Pristine, snow-covered landscapes can be wonders to behold. While that blanket of white is idyllic, a lawn’s delicate blades may be paying a hefty price beneath the cold, heavy piles of snow.

Snow plows push salt and sand up on the grass while subterranean animals like mice and moles dig burrows beneath piles of snow as they try to find food and stay warm. Such conditions are not favorable for thriving landscapes in Chambersburg, PA. When the spring thaw arrives, lawns may be in dire need of some TLC. The following techniques can mitigate winter-related lawn damage.

Clear out debris

Remove any scattered leaves, branches and other debris that has been strewn across the property due to storms or snow-laden trees. This will give you a clean canvas to work on.

Dry out snow mold

The Family Handyman says snow mold is a cold-season fungus that causes gray-colored circles or patches on the lawn where there has been snow. To alleviate snow mold, rake the lawn to loosen matted grass and facilitate the drying-out process.

De-thatch the lawn

Heavy snow can compress the grass and cause some of it to die off. De-thatching helps to remove dead grass blades and separate any matting. This enables water, nutrients and air to reach the lawn’s roots more effectively. Thinning out old organic matter also helps encourage new growth.

Aerate the soil

Coupled with dethatching, aeration involves loosening the soil or poking holes to allow nutrients to move freely to the roots.

Kill weeds before they spread

Weeds may be the first to start growing when the weather begins to warm. Address them promptly by manually pulling them or applying an herbicide.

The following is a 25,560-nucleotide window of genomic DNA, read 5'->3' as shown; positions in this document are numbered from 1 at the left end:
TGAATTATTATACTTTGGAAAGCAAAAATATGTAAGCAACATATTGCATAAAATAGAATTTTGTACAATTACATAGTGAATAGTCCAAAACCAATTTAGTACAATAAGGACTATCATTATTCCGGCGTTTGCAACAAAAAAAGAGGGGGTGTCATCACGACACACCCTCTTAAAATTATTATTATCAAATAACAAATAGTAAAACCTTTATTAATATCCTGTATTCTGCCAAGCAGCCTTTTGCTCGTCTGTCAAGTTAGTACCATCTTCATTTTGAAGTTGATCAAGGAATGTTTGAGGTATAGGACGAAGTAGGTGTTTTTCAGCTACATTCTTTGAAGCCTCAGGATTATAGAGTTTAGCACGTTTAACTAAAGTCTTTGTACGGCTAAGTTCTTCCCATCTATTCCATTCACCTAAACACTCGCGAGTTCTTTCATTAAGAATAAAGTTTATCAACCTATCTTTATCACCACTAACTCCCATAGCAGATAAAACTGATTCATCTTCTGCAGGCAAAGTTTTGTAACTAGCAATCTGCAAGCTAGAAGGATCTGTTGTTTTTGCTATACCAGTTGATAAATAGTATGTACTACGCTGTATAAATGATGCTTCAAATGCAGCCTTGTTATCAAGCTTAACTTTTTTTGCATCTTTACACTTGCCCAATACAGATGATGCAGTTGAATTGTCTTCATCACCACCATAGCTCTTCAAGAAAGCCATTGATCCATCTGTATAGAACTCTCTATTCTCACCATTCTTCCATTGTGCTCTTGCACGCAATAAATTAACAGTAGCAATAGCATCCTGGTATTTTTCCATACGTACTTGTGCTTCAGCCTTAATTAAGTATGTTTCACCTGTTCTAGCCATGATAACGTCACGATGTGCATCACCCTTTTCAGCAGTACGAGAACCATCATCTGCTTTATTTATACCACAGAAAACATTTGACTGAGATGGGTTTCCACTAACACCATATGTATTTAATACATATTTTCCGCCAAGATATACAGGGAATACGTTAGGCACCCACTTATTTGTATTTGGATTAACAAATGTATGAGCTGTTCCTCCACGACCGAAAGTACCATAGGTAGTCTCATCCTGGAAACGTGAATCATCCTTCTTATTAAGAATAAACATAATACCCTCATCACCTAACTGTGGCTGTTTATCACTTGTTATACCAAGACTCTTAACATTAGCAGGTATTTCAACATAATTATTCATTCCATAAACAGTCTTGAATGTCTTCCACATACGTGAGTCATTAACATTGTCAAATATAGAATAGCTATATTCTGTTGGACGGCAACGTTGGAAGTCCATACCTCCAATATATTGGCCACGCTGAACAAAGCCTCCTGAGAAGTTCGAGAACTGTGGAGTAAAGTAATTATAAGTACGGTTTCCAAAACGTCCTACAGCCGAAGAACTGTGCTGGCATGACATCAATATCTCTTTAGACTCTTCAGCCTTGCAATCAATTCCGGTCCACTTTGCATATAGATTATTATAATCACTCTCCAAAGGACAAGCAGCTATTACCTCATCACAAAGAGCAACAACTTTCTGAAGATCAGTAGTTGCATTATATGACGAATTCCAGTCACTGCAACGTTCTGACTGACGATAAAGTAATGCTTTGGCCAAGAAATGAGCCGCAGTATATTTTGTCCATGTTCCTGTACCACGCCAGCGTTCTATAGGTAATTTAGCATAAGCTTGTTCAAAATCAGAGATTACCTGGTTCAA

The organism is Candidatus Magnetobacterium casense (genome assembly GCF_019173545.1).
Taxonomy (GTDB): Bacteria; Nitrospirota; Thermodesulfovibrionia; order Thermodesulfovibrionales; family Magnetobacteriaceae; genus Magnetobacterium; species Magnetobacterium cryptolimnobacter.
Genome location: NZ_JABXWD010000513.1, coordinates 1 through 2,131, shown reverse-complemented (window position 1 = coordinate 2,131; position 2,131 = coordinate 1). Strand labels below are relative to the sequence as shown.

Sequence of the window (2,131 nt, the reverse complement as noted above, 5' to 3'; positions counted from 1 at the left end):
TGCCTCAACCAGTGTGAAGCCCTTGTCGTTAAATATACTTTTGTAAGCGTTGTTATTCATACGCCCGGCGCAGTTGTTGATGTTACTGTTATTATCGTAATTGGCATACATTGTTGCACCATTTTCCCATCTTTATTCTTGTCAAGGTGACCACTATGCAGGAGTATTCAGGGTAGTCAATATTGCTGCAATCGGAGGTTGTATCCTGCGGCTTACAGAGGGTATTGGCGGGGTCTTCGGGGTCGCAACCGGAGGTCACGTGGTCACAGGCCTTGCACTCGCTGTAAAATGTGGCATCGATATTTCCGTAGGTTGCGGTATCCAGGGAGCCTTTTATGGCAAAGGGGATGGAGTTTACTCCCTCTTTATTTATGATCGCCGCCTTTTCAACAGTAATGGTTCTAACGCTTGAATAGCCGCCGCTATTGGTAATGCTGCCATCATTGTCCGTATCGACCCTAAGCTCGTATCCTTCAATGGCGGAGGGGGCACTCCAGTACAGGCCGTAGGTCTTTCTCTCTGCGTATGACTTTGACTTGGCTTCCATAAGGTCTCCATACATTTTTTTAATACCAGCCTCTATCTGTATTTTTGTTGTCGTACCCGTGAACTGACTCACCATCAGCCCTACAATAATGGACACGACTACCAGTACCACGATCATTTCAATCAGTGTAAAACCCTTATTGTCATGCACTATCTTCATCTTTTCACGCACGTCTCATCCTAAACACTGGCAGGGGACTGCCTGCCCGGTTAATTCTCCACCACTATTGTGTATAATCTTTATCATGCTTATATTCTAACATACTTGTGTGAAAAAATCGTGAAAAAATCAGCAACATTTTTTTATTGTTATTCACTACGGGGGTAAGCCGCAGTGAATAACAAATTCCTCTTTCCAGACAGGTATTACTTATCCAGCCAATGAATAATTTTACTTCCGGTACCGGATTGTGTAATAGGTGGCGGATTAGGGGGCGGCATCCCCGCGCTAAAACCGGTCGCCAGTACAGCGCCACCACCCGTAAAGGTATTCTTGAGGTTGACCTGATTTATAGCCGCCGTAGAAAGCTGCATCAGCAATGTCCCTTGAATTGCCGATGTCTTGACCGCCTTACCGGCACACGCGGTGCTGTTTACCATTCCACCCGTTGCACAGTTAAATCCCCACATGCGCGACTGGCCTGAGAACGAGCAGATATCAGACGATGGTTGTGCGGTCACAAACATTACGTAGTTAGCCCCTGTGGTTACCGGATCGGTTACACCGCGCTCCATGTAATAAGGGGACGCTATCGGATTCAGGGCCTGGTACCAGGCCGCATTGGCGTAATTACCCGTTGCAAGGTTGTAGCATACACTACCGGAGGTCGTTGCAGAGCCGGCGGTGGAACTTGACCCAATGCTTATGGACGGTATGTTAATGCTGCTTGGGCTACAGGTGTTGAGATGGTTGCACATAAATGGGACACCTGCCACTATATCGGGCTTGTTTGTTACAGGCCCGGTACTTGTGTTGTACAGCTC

Overseed the lawn

Chances are there are some bare spots that have formed over the winter. Overseeding can help to fill in the lawn. Make sure that frosts are largely a thing of the past and soil temperature is around 50 F to 60 F before seeding. Water daily until grass fills in.

Apply nutrients

Fertilizer and compost can restore nutrients to the lawn that may have been used up over winter. A soil test at a nearby horticultural center can tell you which nutrients are needed, according to the Chemistry Cachet, a guide to using chemistry secrets for healthy living, beauty, cleaning, and gardening.

Your lawn can be restored to its pre-winter glory with the help of the landscaping professionals at Locust Ridge Landscape LLC. We can help revitalize your lawn and landscape in Chambersburg, PA and the surrounding Franklin County, PA area. Contact us today!

3 Pre-Winter Lawn Care Pointers

Winter weather can be harsh, especially on lawns. Homeowners in Carlisle, PA who spend much of spring and summer tending to their lawns may fear the impact that winter will have on their once-lush landscapes, making the fall a great time to fortify lawns against any harsh conditions to come.